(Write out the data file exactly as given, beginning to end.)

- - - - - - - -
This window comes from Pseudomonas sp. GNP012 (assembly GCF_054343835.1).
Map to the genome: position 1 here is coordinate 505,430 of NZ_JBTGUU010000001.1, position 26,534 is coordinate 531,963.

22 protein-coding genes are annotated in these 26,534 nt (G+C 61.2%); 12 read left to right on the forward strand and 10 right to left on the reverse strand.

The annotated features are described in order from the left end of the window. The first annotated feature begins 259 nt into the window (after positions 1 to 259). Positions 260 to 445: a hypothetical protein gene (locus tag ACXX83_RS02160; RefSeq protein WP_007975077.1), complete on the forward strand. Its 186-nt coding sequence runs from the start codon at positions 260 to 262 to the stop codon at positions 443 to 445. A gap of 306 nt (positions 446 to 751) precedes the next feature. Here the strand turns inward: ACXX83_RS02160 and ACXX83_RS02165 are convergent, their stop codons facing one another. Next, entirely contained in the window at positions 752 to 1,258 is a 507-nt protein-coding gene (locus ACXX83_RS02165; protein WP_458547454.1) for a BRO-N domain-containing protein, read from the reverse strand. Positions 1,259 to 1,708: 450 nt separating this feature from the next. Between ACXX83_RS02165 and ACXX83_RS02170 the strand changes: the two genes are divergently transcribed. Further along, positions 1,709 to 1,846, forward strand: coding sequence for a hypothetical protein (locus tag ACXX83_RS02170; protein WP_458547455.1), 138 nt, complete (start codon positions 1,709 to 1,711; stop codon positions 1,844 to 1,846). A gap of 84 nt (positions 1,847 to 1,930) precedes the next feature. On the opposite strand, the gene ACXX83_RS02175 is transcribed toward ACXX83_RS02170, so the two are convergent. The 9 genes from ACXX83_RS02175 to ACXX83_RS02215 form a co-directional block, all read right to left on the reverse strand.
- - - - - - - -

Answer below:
This window comes from Pseudomonas sp. GNP012 (assembly GCF_054343835.1).
Map to the genome: position 1 here is coordinate 505,430 of NZ_JBTGUU010000001.1, position 26,534 is coordinate 531,963.

22 protein-coding genes are annotated in these 26,534 nt (G+C 61.2%); 12 read left to right on the forward strand and 10 right to left on the reverse strand.

The annotated features are described in order from the left end of the window. The first annotated feature begins 259 nt into the window (after positions 1 to 259). Positions 260 to 445: a hypothetical protein gene (locus tag ACXX83_RS02160; RefSeq protein WP_007975077.1), complete on the forward strand. Its 186-nt coding sequence runs from the start codon at positions 260 to 262 to the stop codon at positions 443 to 445. A gap of 306 nt (positions 446 to 751) precedes the next feature. Here the strand turns inward: ACXX83_RS02160 and ACXX83_RS02165 are convergent, their stop codons facing one another. Next, entirely contained in the window at positions 752 to 1,258 is a 507-nt protein-coding gene (locus ACXX83_RS02165; protein WP_458547454.1) for a BRO-N domain-containing protein, read from the reverse strand. Positions 1,259 to 1,708: 450 nt separating this feature from the next. Between ACXX83_RS02165 and ACXX83_RS02170 the strand changes: the two genes are divergently transcribed. Further along, positions 1,709 to 1,846, forward strand: coding sequence for a hypothetical protein (locus tag ACXX83_RS02170; protein WP_458547455.1), 138 nt, complete (start codon positions 1,709 to 1,711; stop codon positions 1,844 to 1,846). A gap of 84 nt (positions 1,847 to 1,930) precedes the next feature. On the opposite strand, the gene ACXX83_RS02175 is transcribed toward ACXX83_RS02170, so the two are convergent. The 9 genes from ACXX83_RS02175 to ACXX83_RS02215 form a co-directional block, all read right to left on the reverse strand.